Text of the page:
U.S. Response to Pastor Wang’s Case
The U.S. has strongly condemned the arbitrary imprisonment of Pastor Wang. Immediately after his sentencing was issued last December, State Department Spokesperson Morgan Ortagus called on China to “to uphold its international commitments and promises made in its own constitution to promote religious freedom for all individuals, including members of ethnic and religious minorities and those who worship outside of official state-sanctioned institutions.”
Secretary of State Mike Pompeo was quick to follow, posting on Twitter “I am alarmed that Pastor Wang Yi, leader of Chengdu’s Early Rain house church, was tried in secret and sentenced to nine years in prison on trumped-up charges. Beijing must release him and end its intensifying repression of Christians and members of all other religious groups.”
These strong statements should be followed by action. The State Department has an especially promising track record when it comes to securing the release of political prisoners—including those detained on religious grounds. During the Trump Administration, for example, the State Department, in conjunction with USCIRF, managed to secure the release of American pastor Andrew Brunson from Turkey after he was held on charges of abetting terrorism. Brunson was adopted as a Religious Prisoner of Conscience by USCIRF Commissioner Kristina Arriaga, who helped advocate for and negotiate his release. Being adopted by USCIRF as a prisoner of conscience raises the profile of a case and can lead to congressional hearings, greater civil society engagement, and prioritization of the individual prisoner’s case by the executive branch.
The U.S. has a long track record of success in securing the release of political prisoners, including in China. One example is the release of Pastor Cai Zhuohua, who was imprisoned for printing Bibles and Christian literature in China. He was later released due to the high-profile advocacy of former President George W. Bush and a legal team enlisted by the U.S. nongovernmental organization ChinaAid to press for Pastor Cai’s release—a team that included Wang Yi in his previous capacity as a lawyer. The U.S. was also successful in securing the release of lawyer Zhang Kai, who was detained after he took on cases from Christians. The former Ambassador-at-Large for International Religious Freedom under the Obama Administration, Rabbi David Saperstein, raised Kai’s case every opportunity he had, including at the U.N., and eventually secured his release.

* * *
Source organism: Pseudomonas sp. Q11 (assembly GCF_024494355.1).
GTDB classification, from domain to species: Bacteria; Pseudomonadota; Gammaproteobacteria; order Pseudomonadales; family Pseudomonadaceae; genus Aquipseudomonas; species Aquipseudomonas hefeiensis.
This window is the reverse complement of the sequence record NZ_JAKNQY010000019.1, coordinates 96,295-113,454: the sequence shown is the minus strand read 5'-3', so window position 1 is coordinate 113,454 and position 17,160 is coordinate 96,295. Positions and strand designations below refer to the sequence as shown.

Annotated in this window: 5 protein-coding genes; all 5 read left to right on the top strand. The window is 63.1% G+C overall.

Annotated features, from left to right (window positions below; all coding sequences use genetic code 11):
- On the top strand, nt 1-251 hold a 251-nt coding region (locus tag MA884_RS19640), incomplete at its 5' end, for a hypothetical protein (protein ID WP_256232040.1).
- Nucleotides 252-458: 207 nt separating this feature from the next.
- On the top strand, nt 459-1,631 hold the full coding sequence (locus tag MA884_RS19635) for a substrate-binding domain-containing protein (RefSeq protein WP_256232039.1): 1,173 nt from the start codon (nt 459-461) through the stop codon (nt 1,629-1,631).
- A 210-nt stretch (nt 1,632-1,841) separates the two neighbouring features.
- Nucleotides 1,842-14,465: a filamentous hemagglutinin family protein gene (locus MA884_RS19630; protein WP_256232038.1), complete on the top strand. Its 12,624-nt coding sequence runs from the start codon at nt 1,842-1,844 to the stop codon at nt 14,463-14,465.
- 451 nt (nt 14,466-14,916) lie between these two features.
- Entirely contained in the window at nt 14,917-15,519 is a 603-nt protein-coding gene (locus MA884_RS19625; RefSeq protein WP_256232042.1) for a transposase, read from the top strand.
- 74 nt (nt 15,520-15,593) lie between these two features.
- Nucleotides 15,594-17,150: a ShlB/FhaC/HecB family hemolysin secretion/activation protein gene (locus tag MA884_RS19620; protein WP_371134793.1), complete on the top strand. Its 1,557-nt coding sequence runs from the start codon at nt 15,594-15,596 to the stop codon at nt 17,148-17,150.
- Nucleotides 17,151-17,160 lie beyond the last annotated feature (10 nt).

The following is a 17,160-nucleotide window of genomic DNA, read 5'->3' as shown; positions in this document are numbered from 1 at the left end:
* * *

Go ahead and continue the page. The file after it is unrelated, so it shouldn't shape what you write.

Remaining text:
Elevating the case to cabinet-level or ambassador-level priorities has rendered impressive results when it comes to securing the release of political prisoners in China. The U.S. should consider the value of having Vice President Pence—or even President Trump—raise Pastor Wang’s case, as well as the cases of other political prisoners detained in China on religious grounds.
Elevating Pastor Wang’s Case
The U.S. government should take concrete action to respond to Pastor Wang’s detention. It comports with broader U.S. strategy to promote a free and open Indo–Pacific and advances the Trump Administration’s religious freedom agenda. Prioritizing Pastor Wang’s case may also prove a useful opportunity to raise awareness of the persecution of persons of all faiths in China.
The U.S. government should:
- Prioritize the release of Pastor Wang in diplomacy with China. The U.S. should raise the issue of Pastor Wang’s release in diplomatic engagement with China. At the annually held Ministerial to Advance Religious Freedom, the U.S. should also continue to be outspoken in its criticism of China’s failure to respect the religious freedom of persons of all faiths. Pastor Wang’s case should also be raised at the U.N. and in other international contexts when possible. Additionally, the President, the Vice President, the Secretary of State, and the Ambassador-at-large for International Religious Freedom should raise Wang’s case.
- Press for the release of all political prisoners in China. Under Xi Jinping, many individuals have been imprisoned for practicing their religion. There are an estimated 2 million predominately Uighur Muslims held in political reeducation facilities today. The Trump Administration has pressed for their release—but should use Pastor Wang’s case to continue to raise concerns over China’s arbitrary detention of persons of all faiths.
- The U.S. Commission on International Religious Freedom should adopt Pastor Wang as a Religious Prisoner of Conscience. Being adopted by a USCIRF Commissioner means that a prisoner has a well-educated advocate for religious freedom to advance his or her case in the U.S. government. Adopting Pastor Wang would elevate the profile of his case and would mean that he would have an advocate who can liaise with members of the executive and legislative branches to ensure high-level attention.
- Sanction officials and entities under Global Magnitsky for their violations of religious freedom and other human rights. Global Magnitsky sanctions authorities permit the U.S. Treasury Department to designate individuals on human rights and corruption grounds. Violating religious freedom qualifies under Global Magnitsky guidelines—and the U.S. government should consider making more active use of these authorities to respond to Pastor Wang’s case, in light of broader threats to religious freedom transpiring in China today.
- Continue to designate China as a country of particular concern in the U.S. State Department’s International Religious Freedom report. China has been designated as a country of particular concern since 1999. In spite of this designation, China has rarely, if ever, faced consequences for its violations of religious freedom. The U.S. government should ban “double-hatting” of religious freedom sanctions to ensure that no country is getting off scot-free when it violates religious liberty.
The Trump Administration has made religious freedom a top foreign policy priority. Individual cases like Pastor Wang’s have the ability to further elevate religious freedom as a priority—and securing his release is clearly something that the U.S. is capable of achieving. The U.S. should press China to release Pastor Wang and others detained on politically motivated and religious grounds.
Olivia Enos is a Senior Policy Analyst in the Asian Studies Center, of the Kathryn and Shelby Cullom Davis Institute for National Security and Foreign Policy, at The Heritage Foundation. Hoyoung Chin, an Asan Fellow in the Asian Studies Center, made significant research contributions to this report.